After so many years of intense effort, there is no effective HIV vaccine on the horizon, while some say it is impossible to get one. However, some researchers believe that passive immunization could prevent HIV.
Active immunization stimulates the body to make antibodies that offer protection against disease through an effective vaccine, whereas, in passive immunization, the antibodies are directly injected into the body, which are extracted from the survivors of a particular infection.
Passive immunization is an old method of preventing disease when there is no vaccine available for the disease. It does not offer lifelong protection against diseases like active immunization.
However, according to a study, published in April 2018 in the journal Nature Medicine, has given some hope to researchers to believe that passive immunization could prevent HIV.
The study was conducted on six monkeys in which they were given a single shot of two anti-HIV antibodies.
Senior study author Malcolm Martin said, “We think this approach might be an important way to prevent transmission in humans, particularly in regions of the world where HIV is endemic. This is not a vaccine but a way to prevent.”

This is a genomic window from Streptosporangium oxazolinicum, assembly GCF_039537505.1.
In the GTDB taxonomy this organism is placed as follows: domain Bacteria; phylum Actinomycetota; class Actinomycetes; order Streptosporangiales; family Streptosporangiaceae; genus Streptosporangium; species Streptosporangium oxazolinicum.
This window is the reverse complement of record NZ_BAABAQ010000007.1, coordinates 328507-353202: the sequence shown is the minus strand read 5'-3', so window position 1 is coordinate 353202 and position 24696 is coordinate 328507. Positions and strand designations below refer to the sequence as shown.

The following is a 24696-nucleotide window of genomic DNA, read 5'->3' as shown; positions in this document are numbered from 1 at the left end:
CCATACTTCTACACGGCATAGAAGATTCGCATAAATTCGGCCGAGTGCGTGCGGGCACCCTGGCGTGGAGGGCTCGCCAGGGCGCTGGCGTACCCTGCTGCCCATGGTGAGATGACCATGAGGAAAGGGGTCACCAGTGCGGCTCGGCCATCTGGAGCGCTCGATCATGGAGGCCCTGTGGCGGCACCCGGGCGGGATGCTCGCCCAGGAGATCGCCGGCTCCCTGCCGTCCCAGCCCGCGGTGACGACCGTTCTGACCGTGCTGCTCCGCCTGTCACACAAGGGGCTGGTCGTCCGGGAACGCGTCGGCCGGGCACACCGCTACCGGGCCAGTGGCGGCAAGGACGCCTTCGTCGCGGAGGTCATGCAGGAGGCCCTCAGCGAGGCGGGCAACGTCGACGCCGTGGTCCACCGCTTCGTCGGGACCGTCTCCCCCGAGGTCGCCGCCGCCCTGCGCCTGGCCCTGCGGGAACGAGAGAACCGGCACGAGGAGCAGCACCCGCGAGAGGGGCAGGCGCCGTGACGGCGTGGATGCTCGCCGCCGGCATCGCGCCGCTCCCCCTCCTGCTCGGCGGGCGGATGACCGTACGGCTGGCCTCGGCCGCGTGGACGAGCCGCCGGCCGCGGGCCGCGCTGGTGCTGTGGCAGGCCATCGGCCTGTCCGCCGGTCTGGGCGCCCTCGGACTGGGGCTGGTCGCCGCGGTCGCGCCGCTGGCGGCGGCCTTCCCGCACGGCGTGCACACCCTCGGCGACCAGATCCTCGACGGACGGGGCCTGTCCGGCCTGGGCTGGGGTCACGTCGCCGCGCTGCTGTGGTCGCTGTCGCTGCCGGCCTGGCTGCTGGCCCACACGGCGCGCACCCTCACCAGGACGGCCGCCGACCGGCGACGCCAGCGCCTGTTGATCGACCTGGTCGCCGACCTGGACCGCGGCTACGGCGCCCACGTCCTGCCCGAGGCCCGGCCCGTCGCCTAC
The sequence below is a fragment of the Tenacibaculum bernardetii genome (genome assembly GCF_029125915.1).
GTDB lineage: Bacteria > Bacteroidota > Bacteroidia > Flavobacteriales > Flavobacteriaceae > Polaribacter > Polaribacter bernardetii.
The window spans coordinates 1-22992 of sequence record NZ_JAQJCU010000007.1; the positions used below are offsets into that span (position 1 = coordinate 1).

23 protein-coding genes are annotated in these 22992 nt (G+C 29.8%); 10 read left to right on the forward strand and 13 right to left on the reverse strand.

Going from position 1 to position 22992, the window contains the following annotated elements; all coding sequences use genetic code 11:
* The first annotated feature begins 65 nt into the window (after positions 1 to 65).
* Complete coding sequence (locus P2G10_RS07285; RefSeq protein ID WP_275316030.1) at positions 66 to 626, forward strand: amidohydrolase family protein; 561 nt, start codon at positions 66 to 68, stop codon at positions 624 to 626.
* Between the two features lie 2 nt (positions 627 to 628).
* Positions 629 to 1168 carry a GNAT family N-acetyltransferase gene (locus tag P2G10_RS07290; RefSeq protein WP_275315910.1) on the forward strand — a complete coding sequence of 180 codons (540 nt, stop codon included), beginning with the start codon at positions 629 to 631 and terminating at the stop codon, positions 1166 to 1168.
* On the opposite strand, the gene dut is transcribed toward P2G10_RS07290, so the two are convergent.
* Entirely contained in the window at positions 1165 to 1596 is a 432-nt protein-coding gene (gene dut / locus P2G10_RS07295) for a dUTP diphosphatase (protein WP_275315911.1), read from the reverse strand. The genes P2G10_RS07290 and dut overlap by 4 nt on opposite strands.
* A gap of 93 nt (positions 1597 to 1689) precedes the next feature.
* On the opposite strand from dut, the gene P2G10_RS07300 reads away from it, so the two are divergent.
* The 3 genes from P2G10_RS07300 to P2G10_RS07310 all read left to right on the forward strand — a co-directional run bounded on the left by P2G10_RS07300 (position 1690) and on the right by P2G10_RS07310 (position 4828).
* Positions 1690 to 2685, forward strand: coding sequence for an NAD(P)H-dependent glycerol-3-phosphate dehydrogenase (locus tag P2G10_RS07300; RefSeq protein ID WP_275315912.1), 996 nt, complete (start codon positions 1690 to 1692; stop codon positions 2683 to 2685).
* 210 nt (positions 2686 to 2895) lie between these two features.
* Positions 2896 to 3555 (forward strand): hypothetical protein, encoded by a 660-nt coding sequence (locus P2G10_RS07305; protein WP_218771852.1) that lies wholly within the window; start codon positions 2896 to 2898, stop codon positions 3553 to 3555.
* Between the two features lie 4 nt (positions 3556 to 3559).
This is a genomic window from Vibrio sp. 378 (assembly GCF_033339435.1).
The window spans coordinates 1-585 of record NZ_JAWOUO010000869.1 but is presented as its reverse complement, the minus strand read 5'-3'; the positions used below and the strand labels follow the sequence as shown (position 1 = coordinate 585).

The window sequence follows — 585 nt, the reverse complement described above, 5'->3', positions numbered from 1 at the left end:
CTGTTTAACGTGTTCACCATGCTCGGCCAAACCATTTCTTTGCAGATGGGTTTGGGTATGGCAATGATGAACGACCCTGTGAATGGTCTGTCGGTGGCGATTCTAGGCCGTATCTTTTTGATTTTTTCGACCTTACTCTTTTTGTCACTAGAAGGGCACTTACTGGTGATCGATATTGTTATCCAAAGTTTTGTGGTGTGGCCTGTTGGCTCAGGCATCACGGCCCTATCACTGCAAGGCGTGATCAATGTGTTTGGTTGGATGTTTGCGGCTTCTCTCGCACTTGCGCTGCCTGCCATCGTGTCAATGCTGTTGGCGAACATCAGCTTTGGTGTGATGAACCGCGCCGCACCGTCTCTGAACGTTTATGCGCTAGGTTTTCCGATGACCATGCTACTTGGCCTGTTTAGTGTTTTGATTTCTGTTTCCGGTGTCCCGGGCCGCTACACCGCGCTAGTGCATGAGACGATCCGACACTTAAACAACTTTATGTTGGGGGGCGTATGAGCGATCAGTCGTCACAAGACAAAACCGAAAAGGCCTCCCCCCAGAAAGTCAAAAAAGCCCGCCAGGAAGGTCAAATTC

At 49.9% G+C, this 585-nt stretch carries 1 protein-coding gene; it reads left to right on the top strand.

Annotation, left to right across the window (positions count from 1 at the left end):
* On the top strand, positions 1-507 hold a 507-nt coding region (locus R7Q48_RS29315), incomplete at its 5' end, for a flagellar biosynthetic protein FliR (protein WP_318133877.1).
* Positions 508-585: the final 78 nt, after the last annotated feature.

Director of the Gates Foundation’s HIV program and study funder Emilio Emini said, “The potential is there for the development of a neutralizing antibody cocktail that could be injected to provide many months of protection against HIV infection.”
Scientists have been identifying more than 100 such anti-HIV antibodies, which could help them to analyze their efficacy through passive immunization.
The study researchers explained that injecting these antibodies once in six or 12 months could protect many people from HIV.
Every year, more than 1.8 million people are newly diagnosed with HIV and taking a daily pill (PrEP) containing anti-HIV drugs has proven too cumbersome. Emini said, “Taking a pill every day can be just about impossible to do in a population of young people, even under the best of circumstances.”
The researchers are using antibodies extracted from a small group of patients infected with HIV. They believe these antibodies could neutralize or even kill HIV, decreasing the viral load and increasing the patients’ life expectancy.
Martin explained injecting antibodies in humans might stick around longer than in monkeys, offering more durable protection.
Eight clinical trials for passive immunization are underway and the momentum behind it in preventing HIV is growing. The original article was published in NPR.